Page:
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To be productive i need to be able to do my development on more than one machine. When i'm home i develop on my main workstation but when i'm on the road i use my notebook. I can't use the sql server on my home network of course because i wouldn't have access when i'm on the road. I've tried to use an attached mdf file and sync my development folder between my workstation and my notebook but i always run into issues connecting to the mdf file. I don't remember all the error messages that i've got. I do remember having to delete the TR log file and have sql server recreate it in the past to solve the problem. Is there a better way?

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4 Answers

up vote 2 down vote accepted

You are scripting all of your work to an .SQL file, aren't you? If this is a brand new application, you should have scripts to DROP and CREATE the database, create all security accounts, create all schemas, create all database objects, etc. Then you just need to keep adding your development to the script, and run the whole thing against the current SQL Server you are using to make it up to date.

If you are working on an existing application, then you just need to script your changes for the current release. Syncing would consist of restoring your copy of the production backup and running your script with the changes.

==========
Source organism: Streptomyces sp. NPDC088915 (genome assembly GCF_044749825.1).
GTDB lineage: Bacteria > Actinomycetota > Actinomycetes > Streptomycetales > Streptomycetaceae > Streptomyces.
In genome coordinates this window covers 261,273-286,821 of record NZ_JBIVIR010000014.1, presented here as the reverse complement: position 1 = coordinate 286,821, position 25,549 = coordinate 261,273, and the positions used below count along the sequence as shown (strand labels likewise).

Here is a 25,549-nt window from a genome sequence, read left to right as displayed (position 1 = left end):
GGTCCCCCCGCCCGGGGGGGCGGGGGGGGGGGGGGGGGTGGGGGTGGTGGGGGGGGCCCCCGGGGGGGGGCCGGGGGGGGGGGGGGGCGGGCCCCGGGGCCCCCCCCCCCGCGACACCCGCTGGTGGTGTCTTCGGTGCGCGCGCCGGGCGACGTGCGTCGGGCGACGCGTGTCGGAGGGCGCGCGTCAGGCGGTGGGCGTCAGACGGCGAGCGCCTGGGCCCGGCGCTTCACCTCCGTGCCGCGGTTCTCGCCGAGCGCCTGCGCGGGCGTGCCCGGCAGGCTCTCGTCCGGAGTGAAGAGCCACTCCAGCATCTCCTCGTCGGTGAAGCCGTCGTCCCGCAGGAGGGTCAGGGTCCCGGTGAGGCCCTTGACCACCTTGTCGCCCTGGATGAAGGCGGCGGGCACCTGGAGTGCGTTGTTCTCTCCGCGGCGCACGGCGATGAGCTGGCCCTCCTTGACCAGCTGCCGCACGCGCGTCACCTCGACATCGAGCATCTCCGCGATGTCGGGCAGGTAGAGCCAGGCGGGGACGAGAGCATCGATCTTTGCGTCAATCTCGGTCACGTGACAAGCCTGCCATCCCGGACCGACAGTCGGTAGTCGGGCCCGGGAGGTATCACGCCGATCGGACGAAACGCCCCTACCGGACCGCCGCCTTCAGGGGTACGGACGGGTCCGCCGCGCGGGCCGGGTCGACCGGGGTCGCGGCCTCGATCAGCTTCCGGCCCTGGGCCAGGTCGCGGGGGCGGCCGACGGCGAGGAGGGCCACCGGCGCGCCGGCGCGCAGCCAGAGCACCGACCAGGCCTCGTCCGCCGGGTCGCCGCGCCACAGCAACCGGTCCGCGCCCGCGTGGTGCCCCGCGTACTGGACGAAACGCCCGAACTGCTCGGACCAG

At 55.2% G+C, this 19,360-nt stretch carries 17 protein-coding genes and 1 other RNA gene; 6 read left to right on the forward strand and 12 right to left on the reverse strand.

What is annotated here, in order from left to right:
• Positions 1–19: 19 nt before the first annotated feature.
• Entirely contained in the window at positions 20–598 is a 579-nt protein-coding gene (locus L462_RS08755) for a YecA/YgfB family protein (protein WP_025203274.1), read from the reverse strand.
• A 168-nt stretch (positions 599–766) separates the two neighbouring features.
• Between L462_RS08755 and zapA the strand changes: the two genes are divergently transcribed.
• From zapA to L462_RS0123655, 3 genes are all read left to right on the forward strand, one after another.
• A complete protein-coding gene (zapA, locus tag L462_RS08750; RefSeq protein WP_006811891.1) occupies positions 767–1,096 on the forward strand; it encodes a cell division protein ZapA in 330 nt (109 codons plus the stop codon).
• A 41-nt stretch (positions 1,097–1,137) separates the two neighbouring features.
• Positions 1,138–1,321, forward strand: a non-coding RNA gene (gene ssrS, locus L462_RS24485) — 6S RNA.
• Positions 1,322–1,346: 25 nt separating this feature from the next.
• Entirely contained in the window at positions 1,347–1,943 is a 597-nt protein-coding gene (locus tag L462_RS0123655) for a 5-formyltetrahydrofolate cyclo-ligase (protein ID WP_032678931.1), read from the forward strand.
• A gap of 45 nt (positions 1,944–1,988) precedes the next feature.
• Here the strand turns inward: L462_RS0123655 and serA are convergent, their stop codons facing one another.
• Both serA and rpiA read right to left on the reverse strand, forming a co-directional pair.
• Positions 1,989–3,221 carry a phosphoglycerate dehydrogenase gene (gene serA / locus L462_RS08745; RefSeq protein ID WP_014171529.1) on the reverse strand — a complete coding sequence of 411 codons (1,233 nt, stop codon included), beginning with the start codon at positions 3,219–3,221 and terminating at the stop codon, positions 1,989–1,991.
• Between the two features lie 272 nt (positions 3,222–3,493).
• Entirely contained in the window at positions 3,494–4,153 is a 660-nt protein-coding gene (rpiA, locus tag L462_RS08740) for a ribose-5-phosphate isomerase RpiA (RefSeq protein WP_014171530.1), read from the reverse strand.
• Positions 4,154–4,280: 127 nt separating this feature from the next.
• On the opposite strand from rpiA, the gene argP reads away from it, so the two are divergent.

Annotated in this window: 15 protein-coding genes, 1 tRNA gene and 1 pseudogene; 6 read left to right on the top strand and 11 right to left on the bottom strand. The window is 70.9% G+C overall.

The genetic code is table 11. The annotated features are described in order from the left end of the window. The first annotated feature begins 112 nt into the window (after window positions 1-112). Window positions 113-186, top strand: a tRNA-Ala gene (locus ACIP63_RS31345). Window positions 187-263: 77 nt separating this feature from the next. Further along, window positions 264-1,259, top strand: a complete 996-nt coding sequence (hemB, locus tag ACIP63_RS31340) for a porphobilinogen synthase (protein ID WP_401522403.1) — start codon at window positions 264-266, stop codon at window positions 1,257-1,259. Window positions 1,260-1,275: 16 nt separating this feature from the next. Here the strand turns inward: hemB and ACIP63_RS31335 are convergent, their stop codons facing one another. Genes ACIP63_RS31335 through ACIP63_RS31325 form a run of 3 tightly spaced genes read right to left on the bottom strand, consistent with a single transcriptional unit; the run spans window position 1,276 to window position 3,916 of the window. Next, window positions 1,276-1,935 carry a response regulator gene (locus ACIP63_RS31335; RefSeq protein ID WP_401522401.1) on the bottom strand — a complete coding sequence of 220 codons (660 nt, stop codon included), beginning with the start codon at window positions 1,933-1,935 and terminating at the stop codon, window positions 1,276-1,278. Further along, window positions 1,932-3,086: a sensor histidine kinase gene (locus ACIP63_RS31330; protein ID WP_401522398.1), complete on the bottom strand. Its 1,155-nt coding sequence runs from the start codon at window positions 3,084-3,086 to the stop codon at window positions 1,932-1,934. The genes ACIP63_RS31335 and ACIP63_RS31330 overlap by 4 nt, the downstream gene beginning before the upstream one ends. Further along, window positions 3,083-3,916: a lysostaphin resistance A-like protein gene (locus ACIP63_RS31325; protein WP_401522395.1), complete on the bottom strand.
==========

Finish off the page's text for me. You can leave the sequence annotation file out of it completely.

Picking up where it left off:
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Thanks for the reply. What you suggested is what i'll probably end up doing. I might use a "Data Dude" project in visual studio to manage it. Little bit of a hassle to recreate the database every time before you start to develop (i want data not just scheme to be up to date) but that's probably the best way. To bad usage of a stand alone mdf isn't more seamless than it is. There really isn't much of an advantage to using a local mdf file than just defining the database in your local SQLExpress instance. –  user127954 Aug 30 '11 at 17:00
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I run sql server locally and swap a dated version of the production database on to my local environment every so often. I also use Dropbox to manage my ADPs and have them accessible where ever I go. It seems to work pretty well, but we're a small shop and there aren't too many changes to manage.

If I need to do serious work, I have a VM available at the office which is running a desktop environment so I'm always a VPN connection + RDP away from being local to the production db.

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Do you have a version control system at work? If so, you might consider using SQL Source Control to develop on both your instances. When you return to work, simply sync the changes developed at home to version control.

I work for Red Gate as a product manager so I'd be interested to understand how you end up solving this problem.

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Have you considered using VMWare or another virtualization package? I can offload my entire development environment onto almost any machine and be good to go in minutes.

I setup this up primarily for disaster recovery, but it is useful for the occasions when I need to hit the road and can take everything with me.

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